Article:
The Japanese Diet is the reason that Japan has some of the longest life expectancies in the world.
But what is less well known is that Japanese women have the lowest rates of obesity (only 2.9%) in modern cultures.
In Japanese Women Don’t Get Old or Fat author Naomi Moriyama shares with readers the basic elements of the Japanese approach to eating stating that her book is “not a diet plan but a whole new way of falling in love with food”.
The Japanese Diet Basics
The emphasis is on small portions of fresh seasonal food. Dieters are advised to value quality over quantity and to eat slowly so as to appreciate the flavors of the food and reach a feeling of satisfaction with less food.
A major factor of the Japanese way of eating is to eat until 80% full. In addition a great deal of emphasis is placed on presentation and making the food look beautiful and appealing to the eye.
Dairy and bread are not part of the diet and when beef and chicken are included in meals they are regarded more as condiments rather than the main focus of the meal. Fresh fruit is the preferred dessert however if a richer dessert is eaten it is in very small quantities.
In Japan breakfast is considered the most important meal of the day and is often the largest. Moriyama introduces dieters to the concept of the Japanese power breakfast, which consists of miso soup, rice, egg or fish, vegetables, fruit and green tea.
Moriyama outlines the seven pillars of the Japanese diet that are the foundation of the dietary aspect of this plan:
- Fish such as salmon and mackerel.
- Vegetables including daikon radish and sea vegetables.
- Rice (preferably brown).
- Soy (tofu, miso, soy sauce, endamame).
- Noodles (soba, udon, ramen, somen).
- Fruit such as Fuji apples, tangerines, and persimmons.
- Tea preferably green.
Sample Diet Plan
The Japanese Diet conveys to dieters that it is not enough to eat like a Japanese woman but it is necessary to adopt similar lifestyle habits.
The Japanese achieve a lot of physical activity by simple actions such as walking, climbing stairs and using a bicycle to run errands rather than relying on motorized transport.
Costs and Expenses
Japanese Women Don’t Get Old or Fat retails at $13.00.
There may be an increased cost for groceries and equipment for food preparation especially in the initial stages of the diet.
- No calorie counting.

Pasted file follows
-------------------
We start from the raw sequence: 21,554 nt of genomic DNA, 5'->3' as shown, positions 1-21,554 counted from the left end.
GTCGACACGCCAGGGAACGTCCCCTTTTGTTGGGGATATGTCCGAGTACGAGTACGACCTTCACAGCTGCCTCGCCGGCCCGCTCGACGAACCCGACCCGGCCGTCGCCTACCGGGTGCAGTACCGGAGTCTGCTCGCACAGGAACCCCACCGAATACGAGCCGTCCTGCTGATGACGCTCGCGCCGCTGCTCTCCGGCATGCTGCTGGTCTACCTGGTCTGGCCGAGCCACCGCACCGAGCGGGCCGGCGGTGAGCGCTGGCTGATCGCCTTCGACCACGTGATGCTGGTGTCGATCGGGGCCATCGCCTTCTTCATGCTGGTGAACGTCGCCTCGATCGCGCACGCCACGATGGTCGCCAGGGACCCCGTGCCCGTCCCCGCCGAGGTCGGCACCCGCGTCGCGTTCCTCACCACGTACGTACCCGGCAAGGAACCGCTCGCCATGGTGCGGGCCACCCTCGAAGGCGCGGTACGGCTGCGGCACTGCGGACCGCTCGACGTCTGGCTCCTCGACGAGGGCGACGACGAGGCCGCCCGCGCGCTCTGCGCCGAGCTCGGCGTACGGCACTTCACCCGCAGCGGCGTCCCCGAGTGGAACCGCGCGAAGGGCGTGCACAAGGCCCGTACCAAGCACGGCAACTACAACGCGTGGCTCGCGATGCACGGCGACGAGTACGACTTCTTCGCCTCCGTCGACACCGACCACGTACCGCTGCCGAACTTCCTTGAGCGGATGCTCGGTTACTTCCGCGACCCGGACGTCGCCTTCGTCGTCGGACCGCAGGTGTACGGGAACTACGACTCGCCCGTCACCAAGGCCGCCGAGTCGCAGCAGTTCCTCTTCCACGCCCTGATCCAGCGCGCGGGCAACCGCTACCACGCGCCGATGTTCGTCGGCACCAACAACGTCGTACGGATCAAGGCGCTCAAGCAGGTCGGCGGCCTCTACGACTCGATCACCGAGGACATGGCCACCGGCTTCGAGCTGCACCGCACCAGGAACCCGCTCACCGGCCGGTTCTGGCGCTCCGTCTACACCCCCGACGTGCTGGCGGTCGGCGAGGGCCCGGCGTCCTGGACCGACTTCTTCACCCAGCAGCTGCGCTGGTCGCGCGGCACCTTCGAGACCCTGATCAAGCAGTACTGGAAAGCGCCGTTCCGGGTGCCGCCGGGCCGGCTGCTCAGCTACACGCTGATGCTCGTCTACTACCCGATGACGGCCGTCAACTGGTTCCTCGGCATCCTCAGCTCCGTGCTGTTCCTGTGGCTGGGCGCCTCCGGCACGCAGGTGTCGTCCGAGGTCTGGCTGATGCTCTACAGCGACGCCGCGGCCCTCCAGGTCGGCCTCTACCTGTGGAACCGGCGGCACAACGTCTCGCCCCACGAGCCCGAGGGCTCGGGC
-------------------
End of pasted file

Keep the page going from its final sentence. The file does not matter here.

- Encourages freshly prepared meals based on whole foods.
- Provides clear instructions on how to prepare the Japanese foods that are the foundation of the diet.
- Encourages a balanced breakfast every day, which will reduce the likelihood of cravings or overeating later in the day.
- Good for dieters who like to experiment with different flavors and cuisines.
- Interesting reading for those who would like to know more about Japanese food culture and food history.
- Very restrictive. Some dieters may be intimidated by the prospect of such a dramatic change in dietary style compared to a Western diet.
- Will require more time to be spent on meal preparation.
- May be difficult to obtain all the recommended ingredients.
- Lacking specific guidelines for meal planning. Need to watch portion sizes.
- Some dieters may not do well with the high amounts of carbohydrates from rice and noodles that are mostly based on refined wheat flour.
- Difficult to follow for those who are on a sodium restricted diet.
- Largely addressed towards women even though the plan is suitable for men as well.
Eating Healthy Foods is the Key
This is a healthy and balanced approach to eating particularly if brown rice is selected as the major source of complex carbohydrates in the diet and if generous portions of vegetables and fruit are included in the daily diet.
However, it is important to be aware that there is no magic to Japanese foods and if dieters are to be successful it will be necessary to pay attention to portion sizes and limit calorie rich foods in the diet.
- Nakamura, Y., Okuda, N., Okamura, T., Kadota, A., Miyagawa, N., Hayakawa, T., … & Ueshima, H. (2014). Abstract P072: Low-Carbohydrate-Diets and Cardiovascular and Total Mortality in Japanese. A 29-year Follow-up of NIPPON DATA80. Circulation, 129(Suppl 1), AP072-AP072. link
- Kano, M., Hotta, M., & Prasad, A. (2013). Inequalities in Noncommunicable Disease Mortality in the Ten Largest Japanese Cities. Journal of Urban Health, 90(6), 1041-1052. link
- Watanabe, N., Kimura, S., Yamaguchi, A., & Hara, Y. (2014). PP234-MON: Comparison of the Nutritional Values of a Mediterranean Diet with Japanese and American Diets. Clinical Nutrition, 33, S216. link